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Veil Pins

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  • Melissa
    How long should they be?
    Message 1 of 16 , Aug 2 2:05 PM
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      How long should they be?
    • Megan & Dave
      I favour the pins marketed for corsages. Gwenhyfar Stuart To: Sent:
      Message 2 of 16 , Aug 2 7:36 PM
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        I favour the pins marketed for corsages.

        Gwenhyfar Stuart
        <
        <
        <
        ----- Original Message -----
        From: "Melissa" <ceraingentuathail@...>
        To: <SCA-Milliners@yahoogroups.com>
        Sent: Wednesday, August 02, 2006 5:05 PM
        Subject: [SCA-Milliners] Veil Pins


        > How long should they be?
        >
        >
      • Cynthia Virtue
        ... For what sort of veil? I usually use sewing pins, or glass-headed pins, but I have some alleged to be veil pins from the 1400-1500s which are 5 long. --
        Message 3 of 16 , Aug 3 3:18 AM
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          Melissa wrote:

          > How long should they be?

          For what sort of veil? I usually use sewing pins, or glass-headed pins,
          but I have some alleged to be veil pins from the 1400-1500s which are 5"
          long.

          --
          Cynthia Virtue and/or Cynthia du Pre Argent

          "Love is friendship set on fire."
          -- Jeremy Taylor, ca. 1650
        • Naomi Banta
          I have corsage pins -- if I m attatching to a wimple (or to a braid) they work BEAUTIFULLY. For a barbarette setup it doesn t work. In that case, I have a
          Message 4 of 16 , Aug 3 5:06 AM
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            I have corsage pins -- if I'm attatching to a wimple (or to a braid) they work BEAUTIFULLY. For a barbarette setup it doesn't work. In that case, I have a red felt ball that contains plain headed sewing pins.

            Constance

            "It's useful being top bannana in the shock department."
            -- Audrey Hepburn, Breakfast at Tiffany's


            [Non-text portions of this message have been removed]
          • Melissa
            Are you saying 5 inches? I just want to be clear.
            Message 5 of 16 , Aug 3 8:28 AM
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              Are you saying 5 inches? I just want to be clear.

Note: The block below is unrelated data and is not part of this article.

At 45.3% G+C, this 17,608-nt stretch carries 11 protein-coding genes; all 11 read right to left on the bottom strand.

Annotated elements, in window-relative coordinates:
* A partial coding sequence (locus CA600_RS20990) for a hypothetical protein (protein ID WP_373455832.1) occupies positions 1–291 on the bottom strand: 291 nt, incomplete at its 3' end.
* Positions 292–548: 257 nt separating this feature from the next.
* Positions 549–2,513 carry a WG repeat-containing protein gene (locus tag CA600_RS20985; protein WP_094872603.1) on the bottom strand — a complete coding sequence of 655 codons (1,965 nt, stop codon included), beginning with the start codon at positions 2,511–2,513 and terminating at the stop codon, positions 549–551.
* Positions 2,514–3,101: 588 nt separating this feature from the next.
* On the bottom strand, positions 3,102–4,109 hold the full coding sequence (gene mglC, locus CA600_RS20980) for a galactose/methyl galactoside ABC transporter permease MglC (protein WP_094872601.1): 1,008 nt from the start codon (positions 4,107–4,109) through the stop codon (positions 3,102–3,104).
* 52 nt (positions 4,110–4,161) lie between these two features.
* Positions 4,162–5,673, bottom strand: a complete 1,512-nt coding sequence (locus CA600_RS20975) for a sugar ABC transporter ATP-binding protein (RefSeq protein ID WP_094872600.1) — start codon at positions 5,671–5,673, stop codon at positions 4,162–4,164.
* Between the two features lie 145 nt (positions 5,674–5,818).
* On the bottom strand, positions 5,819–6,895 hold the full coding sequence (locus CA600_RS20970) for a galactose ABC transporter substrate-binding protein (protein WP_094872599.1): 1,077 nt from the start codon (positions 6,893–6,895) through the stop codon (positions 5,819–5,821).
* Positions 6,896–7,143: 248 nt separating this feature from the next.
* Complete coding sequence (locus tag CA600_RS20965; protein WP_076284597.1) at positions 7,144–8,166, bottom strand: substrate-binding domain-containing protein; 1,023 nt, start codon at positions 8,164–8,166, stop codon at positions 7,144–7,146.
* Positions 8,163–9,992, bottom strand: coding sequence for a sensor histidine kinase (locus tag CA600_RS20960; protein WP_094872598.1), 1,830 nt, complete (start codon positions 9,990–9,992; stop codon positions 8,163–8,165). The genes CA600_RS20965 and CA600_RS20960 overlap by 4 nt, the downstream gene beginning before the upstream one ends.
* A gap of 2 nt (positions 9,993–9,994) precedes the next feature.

• Cynthia Virtue
              ... Yep. I don t know how you d use something like that, because all the medival paintings I know, where you can see the pins, show ones which are, overall,
              Message 6 of 16 , Aug 3 8:55 AM
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                Melissa wrote:

                > Are you saying 5 inches? I just want to be clear.

                Yep.

                I don't know how you'd use something like that, because all the medival
                paintings I know, where you can see the pins, show ones which are,
                overall, not much more than an inch or two.

                Oh: wait: there's the pins at the top of the "ears" in the "Lovers and
                St. Elegius" painting -- although those have large beads at the top so
                the veil doesn't punch down through them.

                Image of the lady: http://www.virtue.to/articles/images/1449_elegius.jpg

                The ones I have (bought from Master Gaukler) were insufficiently
                interesting to go to a museum. They have wrapped wire heads, very
                small. They are gold colored (now) and slightly rough (now.) I don't
                know if they were gold or rough when they were being used. A slightly
                rough surface would hold silk veils better than modern pins, though.

                I really should take some good photos of them and put them on my website.

                The Museum of London Dress Accessories book has many photos and drawings
                of pins that have been found from this time period.

                --
                Cynthia Virtue and/or Cynthia du Pre Argent

                "Love is friendship set on fire."
                -- Jeremy Taylor, ca. 1650
              • Melissa
                Thanks that is intersting. I would think an inch or 2 would work, I would think that maybe the longer ones were for the wealthy women? Or noble women? I ll
                Message 7 of 16 , Aug 3 10:26 AM
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                  Thanks that is intersting. I would think an inch or 2 would work, I
                  would think that maybe the longer ones were for the wealthy women?
                  Or noble women?
                  I'll keep researching.
                  thanks
                • Kristen Dahle
                  I use 5 pins for holding a straw hat onto my head, pinning through the veils, so that I don t have to use a chin strap. I ve also used long pins for holding
                  Message 8 of 16 , Aug 3 12:16 PM
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                    I use 5" pins for holding a straw hat onto my head, pinning through the
                    veils, so that I don't have to use a chin strap. I've also used long pins
                    for holding hat structures (like straw horns) to my head by pinning through
                    my braids. I like to have very smooth pins for that so that they don't tear
                    my hair apart.

                    Otherwise I use smaller pins. The ones that pin men's shirts together at
                    department stores are nice. I've also just found some very pretty "crystal"
                    glass head ones at JoAnn Fabrics in the quilting department. They're